Jimmy Chen is currently the Managing Director of Stanford Energy 3.0, a broad industrial affiliates program of Stanford's Precourt Institute for Energy. Energy 3.0 is dedicated to developing energy research collaborations between Stanford University faculty and students, and industrial companies world-wide. While at Stanford, Jimmy was instrumental in launching Bits & Watts, an initiative on the electricity grid for the 21st century, and served as its interim Managing Director after the launch. In addition, Jimmy continues to be actively engaged in student industry activities and events, as well as educational volunteer efforts such as the accreditation process for the Western Association of Schools and Colleges (WASC).
Jimmy received his PhD from MIT in electronic materials while serving stints at IBM Research and Bell Labs Murray Hill. He has spent his career in industry, acquiring a very broad and deep experience base. His experience includes leading technology and development organizations in companies such as Intel, product and process development organizations and operations, and even includes leadership positions in three start-ups, including FormFactor Inc. (FFI). At FFI, Jimmy was the lead materials technologist to pioneer parallel, multi-die microspring probe and test of silicon wafers, the same technology that is now used in full wafer probe and test. Before returning to academia at Stanford University, Jimmy ran world-wide R&D in the electronics business unit of Eaton Corporation, a global conglomerate with R&D centers across Asia and the US.
Jimmy is a passionate materials technologist and has been fortunate enough to participate in new materials research, and process and product development and scale-up of disruptive products that have revolutionized an industry.
Throughout history, humanity's progress has arguably been defined by the materials that they use. The "Bronze Age" and "Iron Age" were periods of history that also represent the importance of materials in human development. These descriptions are appropriate because of the impact that the associated materials innovations made to society at large. MRS, as the world's premier materials organization, must lead and nurture the material's community world-wide to foster collaboration and facilitate MRS's mission to “advance interdisciplinary materials research and technology to improve the quality of life.”
To achieve impact, advanced materials must effectively translate from small samples in government or academic R&D labs, and scale broadly and cost effectively into society. Experience has shown that industry is the best agent for translating and scaling new materials cost effectively. Economic forces and competitive alternatives drive and focus industrial materials development efforts to achieve refined and scalable processes, enhanced and reliable material properties, and new, often revolutionary, applications. Many of these would have been unimaginable a decade earlier. Recent years have ushered in a wave of new materials. However, these materials require advanced techniques and capabilities in both fabrication and characterization. The gap between initial R&D and industrial scale-up is larger than ever, both in terms of technology and economics, while the development time demands are shorter than ever. The best path forward is to have industry work earlier, closer, and more openly with government and academic R&D labs. Industrial translational experience can help guide materials research and development, while novel R&D processes and techniques can help industry re-assess what is possible, forging a mutually rewarding partnership. While continuing to support fundamental science, MRS should seek to promote earlier and greater industry engagement going forward.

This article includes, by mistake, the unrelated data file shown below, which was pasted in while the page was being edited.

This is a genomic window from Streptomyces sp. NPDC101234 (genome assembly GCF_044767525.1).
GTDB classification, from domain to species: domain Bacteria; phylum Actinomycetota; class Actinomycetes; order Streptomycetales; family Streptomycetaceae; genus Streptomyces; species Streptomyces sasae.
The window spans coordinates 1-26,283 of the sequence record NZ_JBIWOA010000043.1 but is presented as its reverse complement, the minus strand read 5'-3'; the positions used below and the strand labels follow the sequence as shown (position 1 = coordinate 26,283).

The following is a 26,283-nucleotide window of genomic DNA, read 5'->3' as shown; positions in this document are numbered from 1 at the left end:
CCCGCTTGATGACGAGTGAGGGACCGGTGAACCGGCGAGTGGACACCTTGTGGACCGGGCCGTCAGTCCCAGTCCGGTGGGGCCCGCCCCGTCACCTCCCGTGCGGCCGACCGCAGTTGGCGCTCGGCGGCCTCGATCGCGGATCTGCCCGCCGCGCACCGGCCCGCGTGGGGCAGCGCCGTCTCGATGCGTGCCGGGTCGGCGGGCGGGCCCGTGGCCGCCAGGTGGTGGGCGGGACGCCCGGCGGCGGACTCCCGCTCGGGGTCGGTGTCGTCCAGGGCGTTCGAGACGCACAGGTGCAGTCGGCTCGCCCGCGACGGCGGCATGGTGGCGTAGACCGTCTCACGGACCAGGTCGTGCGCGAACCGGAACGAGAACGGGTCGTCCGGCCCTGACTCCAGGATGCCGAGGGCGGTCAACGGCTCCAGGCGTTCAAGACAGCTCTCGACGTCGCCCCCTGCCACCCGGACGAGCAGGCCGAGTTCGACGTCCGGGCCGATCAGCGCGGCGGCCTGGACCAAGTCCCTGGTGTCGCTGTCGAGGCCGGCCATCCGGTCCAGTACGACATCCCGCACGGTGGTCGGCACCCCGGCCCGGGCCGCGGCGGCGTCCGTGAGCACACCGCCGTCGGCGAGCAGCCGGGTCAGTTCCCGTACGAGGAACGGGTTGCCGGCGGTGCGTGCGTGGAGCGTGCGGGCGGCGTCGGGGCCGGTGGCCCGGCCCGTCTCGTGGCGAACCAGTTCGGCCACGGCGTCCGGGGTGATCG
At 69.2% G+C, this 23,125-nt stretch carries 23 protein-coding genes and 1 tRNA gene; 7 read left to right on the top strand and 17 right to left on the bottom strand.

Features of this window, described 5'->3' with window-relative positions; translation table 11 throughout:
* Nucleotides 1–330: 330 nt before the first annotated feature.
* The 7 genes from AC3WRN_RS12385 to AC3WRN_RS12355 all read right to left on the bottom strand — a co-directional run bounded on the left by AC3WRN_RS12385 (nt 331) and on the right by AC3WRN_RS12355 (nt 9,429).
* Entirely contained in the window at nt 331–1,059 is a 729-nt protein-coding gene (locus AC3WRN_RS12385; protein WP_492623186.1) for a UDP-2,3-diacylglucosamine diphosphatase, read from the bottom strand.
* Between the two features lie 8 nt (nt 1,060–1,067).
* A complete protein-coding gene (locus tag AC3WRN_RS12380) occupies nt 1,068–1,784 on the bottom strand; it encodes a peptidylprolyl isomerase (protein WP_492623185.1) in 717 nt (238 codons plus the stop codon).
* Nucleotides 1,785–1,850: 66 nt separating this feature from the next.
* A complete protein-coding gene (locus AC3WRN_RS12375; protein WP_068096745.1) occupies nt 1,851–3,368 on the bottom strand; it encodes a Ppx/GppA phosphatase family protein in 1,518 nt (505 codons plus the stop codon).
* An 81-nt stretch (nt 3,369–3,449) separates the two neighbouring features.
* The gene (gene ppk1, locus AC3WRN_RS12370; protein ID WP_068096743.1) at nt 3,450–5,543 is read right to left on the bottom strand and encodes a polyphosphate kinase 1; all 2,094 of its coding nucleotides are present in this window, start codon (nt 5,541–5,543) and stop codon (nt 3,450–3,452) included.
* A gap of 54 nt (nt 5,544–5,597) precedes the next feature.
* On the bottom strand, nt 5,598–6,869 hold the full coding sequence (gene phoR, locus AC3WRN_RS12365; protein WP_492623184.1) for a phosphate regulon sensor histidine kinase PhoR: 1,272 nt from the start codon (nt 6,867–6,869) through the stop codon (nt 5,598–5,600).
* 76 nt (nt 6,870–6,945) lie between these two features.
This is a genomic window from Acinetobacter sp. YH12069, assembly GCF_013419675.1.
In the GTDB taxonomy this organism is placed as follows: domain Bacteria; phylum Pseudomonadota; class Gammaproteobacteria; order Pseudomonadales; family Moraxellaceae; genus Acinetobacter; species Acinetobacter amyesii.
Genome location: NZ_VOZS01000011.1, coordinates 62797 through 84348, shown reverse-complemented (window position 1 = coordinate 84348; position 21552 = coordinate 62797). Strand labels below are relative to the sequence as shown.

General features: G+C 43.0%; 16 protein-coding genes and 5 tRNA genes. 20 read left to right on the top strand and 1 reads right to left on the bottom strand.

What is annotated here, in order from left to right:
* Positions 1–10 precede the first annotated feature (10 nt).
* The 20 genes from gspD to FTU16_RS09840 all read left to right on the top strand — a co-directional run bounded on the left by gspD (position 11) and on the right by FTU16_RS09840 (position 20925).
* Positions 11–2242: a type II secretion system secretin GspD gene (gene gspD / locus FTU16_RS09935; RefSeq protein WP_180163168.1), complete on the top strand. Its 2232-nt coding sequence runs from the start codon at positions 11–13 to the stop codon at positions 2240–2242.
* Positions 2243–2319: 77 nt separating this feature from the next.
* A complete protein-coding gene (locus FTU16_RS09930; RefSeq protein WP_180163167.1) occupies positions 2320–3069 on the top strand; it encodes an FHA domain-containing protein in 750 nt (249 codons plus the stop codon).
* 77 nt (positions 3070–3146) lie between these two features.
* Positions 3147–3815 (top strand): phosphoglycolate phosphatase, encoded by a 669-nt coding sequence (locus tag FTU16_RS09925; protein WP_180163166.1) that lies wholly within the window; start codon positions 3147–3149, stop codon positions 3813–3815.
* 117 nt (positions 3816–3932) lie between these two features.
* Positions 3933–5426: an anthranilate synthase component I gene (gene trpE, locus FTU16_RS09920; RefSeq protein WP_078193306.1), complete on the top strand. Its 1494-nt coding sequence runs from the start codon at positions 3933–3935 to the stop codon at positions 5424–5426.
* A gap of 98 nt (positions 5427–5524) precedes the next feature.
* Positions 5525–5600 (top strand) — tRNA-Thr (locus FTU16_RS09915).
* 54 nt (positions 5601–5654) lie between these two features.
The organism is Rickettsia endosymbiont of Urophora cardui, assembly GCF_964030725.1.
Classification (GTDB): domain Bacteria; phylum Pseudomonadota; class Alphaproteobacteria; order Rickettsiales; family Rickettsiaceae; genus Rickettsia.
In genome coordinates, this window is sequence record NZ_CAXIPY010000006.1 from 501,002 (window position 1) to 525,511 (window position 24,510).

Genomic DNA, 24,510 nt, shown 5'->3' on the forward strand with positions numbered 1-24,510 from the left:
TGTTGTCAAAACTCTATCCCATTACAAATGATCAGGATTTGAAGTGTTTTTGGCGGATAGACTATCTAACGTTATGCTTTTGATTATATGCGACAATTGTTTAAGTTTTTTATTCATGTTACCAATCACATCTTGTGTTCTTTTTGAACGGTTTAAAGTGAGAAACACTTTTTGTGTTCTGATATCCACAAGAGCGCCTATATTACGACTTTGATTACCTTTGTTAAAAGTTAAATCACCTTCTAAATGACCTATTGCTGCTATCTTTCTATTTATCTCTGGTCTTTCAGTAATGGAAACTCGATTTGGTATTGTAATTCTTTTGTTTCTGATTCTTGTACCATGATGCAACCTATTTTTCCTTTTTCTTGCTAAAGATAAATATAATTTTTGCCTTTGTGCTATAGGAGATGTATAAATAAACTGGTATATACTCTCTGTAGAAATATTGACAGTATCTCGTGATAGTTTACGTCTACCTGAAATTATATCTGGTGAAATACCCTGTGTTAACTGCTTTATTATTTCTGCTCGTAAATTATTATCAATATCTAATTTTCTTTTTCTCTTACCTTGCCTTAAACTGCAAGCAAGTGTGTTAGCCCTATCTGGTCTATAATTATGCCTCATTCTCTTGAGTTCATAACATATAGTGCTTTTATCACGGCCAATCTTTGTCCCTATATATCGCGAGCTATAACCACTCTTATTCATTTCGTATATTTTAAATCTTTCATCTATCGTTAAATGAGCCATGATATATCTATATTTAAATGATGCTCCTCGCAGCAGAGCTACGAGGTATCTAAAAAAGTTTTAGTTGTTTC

The materials community today is world-wide. One can imagine a scenario where a new battery material is discovered in an academic lab in one country, characterized and studied in labs in additional countries, and then piloted and scaled up in yet a third country. The learning at each of these phases will be critical, and the seamless sharing of this learning across political and cultural boundaries is needed to sustain and accelerate materials research, development, and adoption. By virtue of its leadership position in the materials community, MRS should spearhead this effort. Seeking out opportunities to hold MRS conferences or jointly sponsor meetings in other countries which are emerging global centers of materials research should be a priority for the Society.
I believe that better industry engagement and a more global mindset are two huge opportunities for the MRS. As a member of the MRS Board of Directors, I will seek to accelerate both these efforts. I look forward to serving on the Board to help in this cause.